Ancient Egypt eBook

George Rawlinson
This eBook from the Gutenberg Project consists of approximately 341 pages of information about Ancient Egypt.

So far, Queen Taia succeeded in introducing her religion into Egypt while her husband was alive.  At his death she found herself regent for her son, or, at any rate, associated with him upon the throne, and saw that a fresh opportunity for pushing her religious views offered itself.  Amenhotep IV. was of a most extraordinary physique and physiognomy.  His appearance was rather that of a woman than of a man; he had a slanting forehead, a long aquiline nose, a flexible projecting mouth, and a strongly developed chin.  His neck, which is represented as most unusually long, seems scarcely equal to the support of his head; and his spindle shanks seem ill adapted to sustain the weight of his over-corpulent frame.  He readily yielded himself to his mother’s influence, and completed her work in the manner which has been already described.  As Thebes opposed itself to his reforms, he deserted it, withdrew his court to Tel-el-Amarna, and there raised the temples, palaces, and other monuments, in a “very advanced” style of art, which may be seen at the present day.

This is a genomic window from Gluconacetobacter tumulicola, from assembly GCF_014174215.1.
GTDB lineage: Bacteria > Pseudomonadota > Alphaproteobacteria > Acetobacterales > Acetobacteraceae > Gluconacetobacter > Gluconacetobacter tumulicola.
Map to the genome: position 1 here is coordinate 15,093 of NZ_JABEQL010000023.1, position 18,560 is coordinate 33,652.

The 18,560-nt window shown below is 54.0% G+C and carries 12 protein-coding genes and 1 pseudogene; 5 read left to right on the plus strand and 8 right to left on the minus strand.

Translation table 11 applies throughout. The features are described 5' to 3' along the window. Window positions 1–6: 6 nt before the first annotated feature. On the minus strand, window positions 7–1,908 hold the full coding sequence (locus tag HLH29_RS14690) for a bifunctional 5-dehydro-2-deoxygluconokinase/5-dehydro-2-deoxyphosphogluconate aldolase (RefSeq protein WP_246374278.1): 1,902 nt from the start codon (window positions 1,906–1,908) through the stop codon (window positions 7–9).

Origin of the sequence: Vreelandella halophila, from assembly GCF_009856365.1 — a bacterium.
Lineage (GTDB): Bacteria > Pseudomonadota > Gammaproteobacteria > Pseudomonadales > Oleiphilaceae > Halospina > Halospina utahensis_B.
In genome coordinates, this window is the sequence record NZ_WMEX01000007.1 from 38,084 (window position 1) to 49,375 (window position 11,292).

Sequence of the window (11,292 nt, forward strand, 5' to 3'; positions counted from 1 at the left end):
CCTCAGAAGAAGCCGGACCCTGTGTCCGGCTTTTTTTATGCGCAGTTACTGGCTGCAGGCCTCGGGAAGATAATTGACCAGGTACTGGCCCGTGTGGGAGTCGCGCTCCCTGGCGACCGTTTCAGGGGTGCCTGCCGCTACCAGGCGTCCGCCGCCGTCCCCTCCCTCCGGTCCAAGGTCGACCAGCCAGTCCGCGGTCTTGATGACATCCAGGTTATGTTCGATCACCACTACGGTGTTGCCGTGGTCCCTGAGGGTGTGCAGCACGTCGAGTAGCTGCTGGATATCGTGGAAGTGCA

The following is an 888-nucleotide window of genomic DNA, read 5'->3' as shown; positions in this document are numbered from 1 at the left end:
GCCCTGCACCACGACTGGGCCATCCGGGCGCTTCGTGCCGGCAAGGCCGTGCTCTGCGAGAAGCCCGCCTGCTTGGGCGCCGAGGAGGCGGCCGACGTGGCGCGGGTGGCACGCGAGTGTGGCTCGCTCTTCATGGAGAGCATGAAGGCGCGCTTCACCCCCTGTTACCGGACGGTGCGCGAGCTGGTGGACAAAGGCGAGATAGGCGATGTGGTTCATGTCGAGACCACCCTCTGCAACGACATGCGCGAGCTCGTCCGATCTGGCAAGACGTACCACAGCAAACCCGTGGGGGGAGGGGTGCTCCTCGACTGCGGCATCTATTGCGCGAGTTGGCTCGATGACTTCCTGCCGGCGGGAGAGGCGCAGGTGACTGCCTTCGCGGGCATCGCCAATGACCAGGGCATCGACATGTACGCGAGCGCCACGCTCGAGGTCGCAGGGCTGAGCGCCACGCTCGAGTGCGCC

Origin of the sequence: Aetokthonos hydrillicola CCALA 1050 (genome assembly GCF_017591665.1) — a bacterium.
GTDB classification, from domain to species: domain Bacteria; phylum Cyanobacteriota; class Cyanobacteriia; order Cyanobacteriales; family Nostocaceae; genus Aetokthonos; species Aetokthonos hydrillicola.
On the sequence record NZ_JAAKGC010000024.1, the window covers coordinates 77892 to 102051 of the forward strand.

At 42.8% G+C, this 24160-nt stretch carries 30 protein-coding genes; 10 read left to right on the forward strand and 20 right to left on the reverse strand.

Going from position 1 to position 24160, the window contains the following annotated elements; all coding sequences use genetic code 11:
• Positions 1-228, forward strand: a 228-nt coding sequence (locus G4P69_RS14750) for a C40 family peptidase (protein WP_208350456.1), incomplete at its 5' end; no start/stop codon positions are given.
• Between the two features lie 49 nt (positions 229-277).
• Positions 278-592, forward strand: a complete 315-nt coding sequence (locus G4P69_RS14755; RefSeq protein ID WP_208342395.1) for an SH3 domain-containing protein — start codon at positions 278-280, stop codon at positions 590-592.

Amenhotep also introduced certain changes into the court ceremonial.  He surrounded himself with officials of foreign race, probably kinsmen of his mother, and required from them an open display of submission and servility which Egyptian courts had not witnessed previously.  An abject prostration was enforced on all, while the king posed before his courtiers as a benevolent god, who showered down his gifts upon them from a superior sphere, since his greatness did not permit a closer contact.  He was himself the “Light of the Solar Disk,” an apaugasma, or “Light proceeding from Light;” it behoved him to imitate the Sun-god, and perpetually bestow his gifts on men, but it behoved them to veil their faces from his radiance and receive his bounty prostrate in the dust beneath him.

The peculiar views of Khuen-Aten, or Amenhotep IV., were maintained by the two or three succeeding kings, who had short and disturbed reigns.  After them there arose a king called Horus, or Har-em-hebi, who utterly swept away the “Disk-worshippers,” ruined their new city, obliterated their names, mutilated their monuments, and restored the ancient religion of the Egyptians to its former place as the religion, not only of the people, but of the court.  Henceforth, what was called “heresy” ceased to show itself in the land.



The internal troubles connected with the “Disk-worship” had for about forty years distracted the attention of the Egyptians from their Asiatic possessions; and this circumstance had favoured the development of a highly important power in Western Asia.  The Hittites, whose motto was “reculer pour mieux sauter,” having withdrawn themselves from Syria during the time of the Egyptian attacks, retaining, perhaps, their

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Ancient Egypt from Project Gutenberg. Public domain.
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